Anthropology is the study of humans, and at the University of Oregon we accomplish this through the integration of three distinct yet complementary subfields – archaeology, biological anthropology, and cultural anthropology. Our department is dedicated to better understanding human cultural and biological origins and diversity through education and research. The faculty is committed to excellence in teaching and to the advancement of knowledge through local, national, and international programs of research. As anthropologists, we are engaged in understanding recent and historical developments in the world at large, and we also seek to bring anthropological perspectives to bear on the problems of a modern global society. The department embraces a broad intellectual pluralism where different theoretical and methodological approaches are recognized and valued.
Dr. Jon Erlandson and an international team of scientists were published in the Journal of Geology. The study investigates marine, lake and terrestrial sediments on four continents to test the hypothesis that a major regional cooling period, known as the Younger Dryas, was triggered by a comet impact and a subsequent episode of intense, widespread burning of forests and other vegetation. Click here to read the article in the Journal of Geology or click here to read the feature in Around the O.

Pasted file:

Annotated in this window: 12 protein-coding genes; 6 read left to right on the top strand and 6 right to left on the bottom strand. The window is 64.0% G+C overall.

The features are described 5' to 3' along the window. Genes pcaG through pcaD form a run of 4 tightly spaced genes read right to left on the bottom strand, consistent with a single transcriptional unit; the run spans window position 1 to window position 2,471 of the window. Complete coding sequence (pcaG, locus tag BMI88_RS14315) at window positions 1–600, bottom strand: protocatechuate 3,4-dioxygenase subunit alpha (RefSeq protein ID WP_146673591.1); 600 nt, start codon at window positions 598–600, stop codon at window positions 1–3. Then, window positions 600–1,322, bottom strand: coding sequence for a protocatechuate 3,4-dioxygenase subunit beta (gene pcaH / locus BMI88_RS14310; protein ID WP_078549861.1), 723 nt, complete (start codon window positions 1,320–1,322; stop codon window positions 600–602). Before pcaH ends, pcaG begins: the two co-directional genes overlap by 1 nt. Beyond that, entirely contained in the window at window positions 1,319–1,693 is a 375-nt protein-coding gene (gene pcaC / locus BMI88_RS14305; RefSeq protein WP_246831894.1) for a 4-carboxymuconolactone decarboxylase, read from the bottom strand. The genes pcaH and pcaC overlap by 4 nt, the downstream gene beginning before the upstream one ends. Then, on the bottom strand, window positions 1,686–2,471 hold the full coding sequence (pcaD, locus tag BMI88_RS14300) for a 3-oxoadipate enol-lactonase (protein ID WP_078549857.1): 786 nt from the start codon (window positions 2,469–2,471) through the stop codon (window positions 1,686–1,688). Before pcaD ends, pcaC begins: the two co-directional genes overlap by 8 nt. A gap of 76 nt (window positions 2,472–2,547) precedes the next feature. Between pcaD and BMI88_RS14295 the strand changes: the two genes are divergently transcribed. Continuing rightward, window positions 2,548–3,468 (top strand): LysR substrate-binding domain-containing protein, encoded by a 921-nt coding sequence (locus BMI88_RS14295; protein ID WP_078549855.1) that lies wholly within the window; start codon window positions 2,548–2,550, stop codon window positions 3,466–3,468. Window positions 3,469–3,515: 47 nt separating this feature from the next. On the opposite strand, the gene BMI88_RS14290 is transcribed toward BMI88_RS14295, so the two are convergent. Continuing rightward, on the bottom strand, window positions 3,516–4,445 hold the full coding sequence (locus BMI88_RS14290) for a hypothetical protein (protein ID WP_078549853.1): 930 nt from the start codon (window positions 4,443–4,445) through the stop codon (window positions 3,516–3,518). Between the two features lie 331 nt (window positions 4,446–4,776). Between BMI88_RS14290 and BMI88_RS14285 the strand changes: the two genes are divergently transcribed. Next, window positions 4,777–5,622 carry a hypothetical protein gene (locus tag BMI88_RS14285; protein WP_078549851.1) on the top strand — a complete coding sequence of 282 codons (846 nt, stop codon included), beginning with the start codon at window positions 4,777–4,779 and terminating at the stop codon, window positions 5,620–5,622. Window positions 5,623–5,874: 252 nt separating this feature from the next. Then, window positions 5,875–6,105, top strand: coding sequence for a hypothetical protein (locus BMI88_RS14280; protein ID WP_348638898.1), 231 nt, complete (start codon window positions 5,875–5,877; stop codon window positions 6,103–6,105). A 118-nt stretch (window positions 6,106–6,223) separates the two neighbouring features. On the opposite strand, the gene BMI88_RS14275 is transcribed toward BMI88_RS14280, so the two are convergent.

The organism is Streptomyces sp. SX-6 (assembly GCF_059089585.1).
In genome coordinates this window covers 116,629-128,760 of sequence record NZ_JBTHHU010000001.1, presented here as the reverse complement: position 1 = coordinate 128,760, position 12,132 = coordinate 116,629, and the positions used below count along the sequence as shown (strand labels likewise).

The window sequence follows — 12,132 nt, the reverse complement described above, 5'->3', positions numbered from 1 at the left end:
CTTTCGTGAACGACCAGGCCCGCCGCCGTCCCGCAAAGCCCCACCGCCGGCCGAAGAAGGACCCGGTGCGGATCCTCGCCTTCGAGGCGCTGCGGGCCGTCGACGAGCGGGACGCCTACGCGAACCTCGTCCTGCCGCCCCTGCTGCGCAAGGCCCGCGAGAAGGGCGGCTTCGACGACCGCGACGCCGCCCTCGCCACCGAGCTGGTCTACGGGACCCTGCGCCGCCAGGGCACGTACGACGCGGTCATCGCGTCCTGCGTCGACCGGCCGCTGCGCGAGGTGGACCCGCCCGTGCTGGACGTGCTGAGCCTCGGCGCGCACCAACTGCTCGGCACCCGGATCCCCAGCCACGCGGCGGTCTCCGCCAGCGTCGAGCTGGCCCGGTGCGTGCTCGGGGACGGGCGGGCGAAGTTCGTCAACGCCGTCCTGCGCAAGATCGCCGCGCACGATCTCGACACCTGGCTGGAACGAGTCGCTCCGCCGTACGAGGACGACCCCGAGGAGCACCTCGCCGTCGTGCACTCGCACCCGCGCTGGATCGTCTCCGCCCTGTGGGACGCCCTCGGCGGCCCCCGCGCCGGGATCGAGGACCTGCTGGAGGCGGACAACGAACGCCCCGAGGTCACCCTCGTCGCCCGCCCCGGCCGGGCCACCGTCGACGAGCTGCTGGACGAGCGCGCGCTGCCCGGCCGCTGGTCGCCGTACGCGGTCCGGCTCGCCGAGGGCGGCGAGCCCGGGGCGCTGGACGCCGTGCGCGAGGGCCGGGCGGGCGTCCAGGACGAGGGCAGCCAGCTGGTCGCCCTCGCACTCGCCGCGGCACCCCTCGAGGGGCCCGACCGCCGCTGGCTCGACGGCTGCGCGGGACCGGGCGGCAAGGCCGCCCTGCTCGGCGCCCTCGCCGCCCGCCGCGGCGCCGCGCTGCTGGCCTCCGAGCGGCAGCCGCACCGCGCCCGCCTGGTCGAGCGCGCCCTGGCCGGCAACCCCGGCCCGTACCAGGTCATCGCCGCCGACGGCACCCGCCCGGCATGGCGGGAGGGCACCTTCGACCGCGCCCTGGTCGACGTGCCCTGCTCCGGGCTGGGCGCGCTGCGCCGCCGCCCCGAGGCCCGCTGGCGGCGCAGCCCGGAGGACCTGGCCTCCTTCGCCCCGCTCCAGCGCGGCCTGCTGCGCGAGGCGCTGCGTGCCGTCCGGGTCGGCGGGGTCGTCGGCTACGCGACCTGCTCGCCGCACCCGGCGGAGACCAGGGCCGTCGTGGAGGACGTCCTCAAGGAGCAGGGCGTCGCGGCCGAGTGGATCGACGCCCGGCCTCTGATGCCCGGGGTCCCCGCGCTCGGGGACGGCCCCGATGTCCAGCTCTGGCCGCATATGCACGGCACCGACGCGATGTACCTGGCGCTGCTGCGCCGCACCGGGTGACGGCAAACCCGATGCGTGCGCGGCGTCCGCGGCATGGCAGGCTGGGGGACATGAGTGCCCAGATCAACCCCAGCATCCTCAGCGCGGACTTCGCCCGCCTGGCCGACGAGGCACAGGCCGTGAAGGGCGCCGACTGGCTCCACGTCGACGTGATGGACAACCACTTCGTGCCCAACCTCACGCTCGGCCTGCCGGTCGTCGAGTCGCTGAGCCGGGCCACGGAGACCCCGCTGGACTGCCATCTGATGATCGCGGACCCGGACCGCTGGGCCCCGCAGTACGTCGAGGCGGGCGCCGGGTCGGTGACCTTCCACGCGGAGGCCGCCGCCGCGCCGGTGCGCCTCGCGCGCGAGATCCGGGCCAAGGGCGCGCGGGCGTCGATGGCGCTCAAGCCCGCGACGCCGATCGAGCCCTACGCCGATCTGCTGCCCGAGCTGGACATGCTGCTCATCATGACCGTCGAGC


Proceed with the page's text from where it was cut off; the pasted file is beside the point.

Saturday, February 24 at 3 pm
Downtown Eugene Public Library (100 W 10th Ave, Eugene)
Delve into Kalapuya food culture with University of Oregon archaeologist and MNCH curator of zooarchaeology Madonna Moss. As part of her new UO course, The Archaeology of Wild Foods and Pre-Neolithic Cooking, Professor Moss and graduate students harvested and dug camas at the Oregon Country Fairgrounds in June 2017. Under the supervision of Marie Knight (Warm Springs) they baked the camas in an earth oven overnight at the UO Many Nations Longhouse. Come learn about the process of harvesting and baking...
Graduate student Tobin Hansen wrote an article titled “Deportees in Mexico tell of disrupted lives, families and communities” for The Conversation. Click to read the Around the O article about his research, or to read his article on The Conversation website.